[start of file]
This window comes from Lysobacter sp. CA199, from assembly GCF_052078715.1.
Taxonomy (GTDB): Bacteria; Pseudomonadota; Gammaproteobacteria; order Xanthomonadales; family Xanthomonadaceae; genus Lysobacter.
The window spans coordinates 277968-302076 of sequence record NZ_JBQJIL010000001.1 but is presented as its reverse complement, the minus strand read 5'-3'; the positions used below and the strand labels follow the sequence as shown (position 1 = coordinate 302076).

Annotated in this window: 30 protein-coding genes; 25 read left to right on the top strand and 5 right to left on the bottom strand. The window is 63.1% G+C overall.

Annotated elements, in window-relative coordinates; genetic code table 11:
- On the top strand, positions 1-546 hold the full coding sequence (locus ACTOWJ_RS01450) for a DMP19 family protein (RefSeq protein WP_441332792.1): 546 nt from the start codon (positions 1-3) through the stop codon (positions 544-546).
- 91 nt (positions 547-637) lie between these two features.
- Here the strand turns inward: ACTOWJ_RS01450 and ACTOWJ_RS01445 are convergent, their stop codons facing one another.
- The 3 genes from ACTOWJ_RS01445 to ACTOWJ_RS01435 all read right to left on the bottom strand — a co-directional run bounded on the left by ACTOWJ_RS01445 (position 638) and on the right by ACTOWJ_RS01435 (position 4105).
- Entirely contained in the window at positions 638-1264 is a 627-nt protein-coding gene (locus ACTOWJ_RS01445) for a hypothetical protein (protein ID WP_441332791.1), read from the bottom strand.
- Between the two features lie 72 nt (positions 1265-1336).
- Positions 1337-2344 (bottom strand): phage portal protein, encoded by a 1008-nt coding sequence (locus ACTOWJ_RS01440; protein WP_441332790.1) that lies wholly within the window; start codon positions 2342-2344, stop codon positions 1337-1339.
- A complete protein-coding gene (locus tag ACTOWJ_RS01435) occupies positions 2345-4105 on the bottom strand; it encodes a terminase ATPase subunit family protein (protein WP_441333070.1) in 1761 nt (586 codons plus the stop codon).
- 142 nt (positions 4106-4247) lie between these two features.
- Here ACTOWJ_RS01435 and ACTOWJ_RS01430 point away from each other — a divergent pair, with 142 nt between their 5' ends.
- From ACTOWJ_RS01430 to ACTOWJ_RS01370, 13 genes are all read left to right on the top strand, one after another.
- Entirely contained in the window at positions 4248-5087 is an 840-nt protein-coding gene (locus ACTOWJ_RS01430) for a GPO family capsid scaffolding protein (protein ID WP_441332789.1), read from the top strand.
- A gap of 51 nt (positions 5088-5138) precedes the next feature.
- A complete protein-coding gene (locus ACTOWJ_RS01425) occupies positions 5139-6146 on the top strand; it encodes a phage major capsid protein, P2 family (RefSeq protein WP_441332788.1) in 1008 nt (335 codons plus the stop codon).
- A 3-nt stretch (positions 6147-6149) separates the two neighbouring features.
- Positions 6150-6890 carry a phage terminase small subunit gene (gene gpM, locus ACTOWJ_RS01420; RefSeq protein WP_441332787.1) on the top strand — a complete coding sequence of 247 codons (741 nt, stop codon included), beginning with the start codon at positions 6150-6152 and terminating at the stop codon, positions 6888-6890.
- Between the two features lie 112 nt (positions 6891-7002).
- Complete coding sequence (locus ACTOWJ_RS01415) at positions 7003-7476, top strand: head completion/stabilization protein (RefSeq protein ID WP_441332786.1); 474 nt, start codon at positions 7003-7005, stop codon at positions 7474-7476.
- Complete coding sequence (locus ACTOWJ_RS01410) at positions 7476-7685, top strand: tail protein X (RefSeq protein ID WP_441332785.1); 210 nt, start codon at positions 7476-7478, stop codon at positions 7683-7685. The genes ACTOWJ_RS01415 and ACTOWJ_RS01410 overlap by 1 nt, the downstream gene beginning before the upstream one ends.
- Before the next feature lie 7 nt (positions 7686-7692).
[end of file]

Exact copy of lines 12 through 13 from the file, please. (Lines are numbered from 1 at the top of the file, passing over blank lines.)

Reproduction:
- Positions 1337-2344 (bottom strand): phage portal protein, encoded by a 1008-nt coding sequence (locus ACTOWJ_RS01440; protein WP_441332790.1) that lies wholly within the window; start codon positions 2342-2344, stop codon positions 1337-1339.
- A complete protein-coding gene (locus tag ACTOWJ_RS01435) occupies positions 2345-4105 on the bottom strand; it encodes a terminase ATPase subunit family protein (protein WP_441333070.1) in 1761 nt (586 codons plus the stop codon).